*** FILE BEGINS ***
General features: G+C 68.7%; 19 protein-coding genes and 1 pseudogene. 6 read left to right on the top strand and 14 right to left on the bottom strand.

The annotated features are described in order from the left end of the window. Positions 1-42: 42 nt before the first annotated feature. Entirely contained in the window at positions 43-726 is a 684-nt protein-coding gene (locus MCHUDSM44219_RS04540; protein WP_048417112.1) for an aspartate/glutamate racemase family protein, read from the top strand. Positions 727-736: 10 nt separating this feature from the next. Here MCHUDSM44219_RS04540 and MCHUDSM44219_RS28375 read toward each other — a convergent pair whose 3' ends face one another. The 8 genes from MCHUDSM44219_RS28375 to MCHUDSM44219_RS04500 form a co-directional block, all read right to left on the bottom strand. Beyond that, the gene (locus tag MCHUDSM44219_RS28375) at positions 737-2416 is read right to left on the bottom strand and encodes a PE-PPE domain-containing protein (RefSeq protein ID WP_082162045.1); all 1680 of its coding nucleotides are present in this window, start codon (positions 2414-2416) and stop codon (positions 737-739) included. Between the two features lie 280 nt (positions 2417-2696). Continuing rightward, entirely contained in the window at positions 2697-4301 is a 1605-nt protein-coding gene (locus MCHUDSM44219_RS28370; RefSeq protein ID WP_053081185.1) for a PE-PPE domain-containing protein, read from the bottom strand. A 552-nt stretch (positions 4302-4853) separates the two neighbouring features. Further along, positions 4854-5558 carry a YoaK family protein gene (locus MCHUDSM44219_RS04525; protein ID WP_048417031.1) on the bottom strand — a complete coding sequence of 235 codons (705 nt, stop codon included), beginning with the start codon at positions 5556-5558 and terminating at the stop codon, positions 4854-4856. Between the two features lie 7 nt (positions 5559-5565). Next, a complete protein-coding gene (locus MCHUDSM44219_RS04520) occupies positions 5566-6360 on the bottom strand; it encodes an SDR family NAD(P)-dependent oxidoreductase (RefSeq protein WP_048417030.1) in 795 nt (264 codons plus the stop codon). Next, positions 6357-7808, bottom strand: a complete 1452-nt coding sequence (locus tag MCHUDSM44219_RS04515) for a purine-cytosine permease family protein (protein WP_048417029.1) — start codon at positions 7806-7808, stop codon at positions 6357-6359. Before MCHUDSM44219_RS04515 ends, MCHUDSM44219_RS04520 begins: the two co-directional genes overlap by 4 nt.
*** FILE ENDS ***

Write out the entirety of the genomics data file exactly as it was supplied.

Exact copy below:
General features: G+C 68.7%; 19 protein-coding genes and 1 pseudogene. 6 read left to right on the top strand and 14 right to left on the bottom strand.

The annotated features are described in order from the left end of the window. Positions 1-42: 42 nt before the first annotated feature. Entirely contained in the window at positions 43-726 is a 684-nt protein-coding gene (locus MCHUDSM44219_RS04540; protein WP_048417112.1) for an aspartate/glutamate racemase family protein, read from the top strand. Positions 727-736: 10 nt separating this feature from the next. Here MCHUDSM44219_RS04540 and MCHUDSM44219_RS28375 read toward each other — a convergent pair whose 3' ends face one another. The 8 genes from MCHUDSM44219_RS28375 to MCHUDSM44219_RS04500 form a co-directional block, all read right to left on the bottom strand. Beyond that, the gene (locus tag MCHUDSM44219_RS28375) at positions 737-2416 is read right to left on the bottom strand and encodes a PE-PPE domain-containing protein (RefSeq protein ID WP_082162045.1); all 1680 of its coding nucleotides are present in this window, start codon (positions 2414-2416) and stop codon (positions 737-739) included. Between the two features lie 280 nt (positions 2417-2696). Continuing rightward, entirely contained in the window at positions 2697-4301 is a 1605-nt protein-coding gene (locus MCHUDSM44219_RS28370; RefSeq protein ID WP_053081185.1) for a PE-PPE domain-containing protein, read from the bottom strand. A 552-nt stretch (positions 4302-4853) separates the two neighbouring features. Further along, positions 4854-5558 carry a YoaK family protein gene (locus MCHUDSM44219_RS04525; protein ID WP_048417031.1) on the bottom strand — a complete coding sequence of 235 codons (705 nt, stop codon included), beginning with the start codon at positions 5556-5558 and terminating at the stop codon, positions 4854-4856. Between the two features lie 7 nt (positions 5559-5565). Next, a complete protein-coding gene (locus MCHUDSM44219_RS04520) occupies positions 5566-6360 on the bottom strand; it encodes an SDR family NAD(P)-dependent oxidoreductase (RefSeq protein WP_048417030.1) in 795 nt (264 codons plus the stop codon). Next, positions 6357-7808, bottom strand: a complete 1452-nt coding sequence (locus tag MCHUDSM44219_RS04515) for a purine-cytosine permease family protein (protein WP_048417029.1) — start codon at positions 7806-7808, stop codon at positions 6357-6359. Before MCHUDSM44219_RS04515 ends, MCHUDSM44219_RS04520 begins: the two co-directional genes overlap by 4 nt.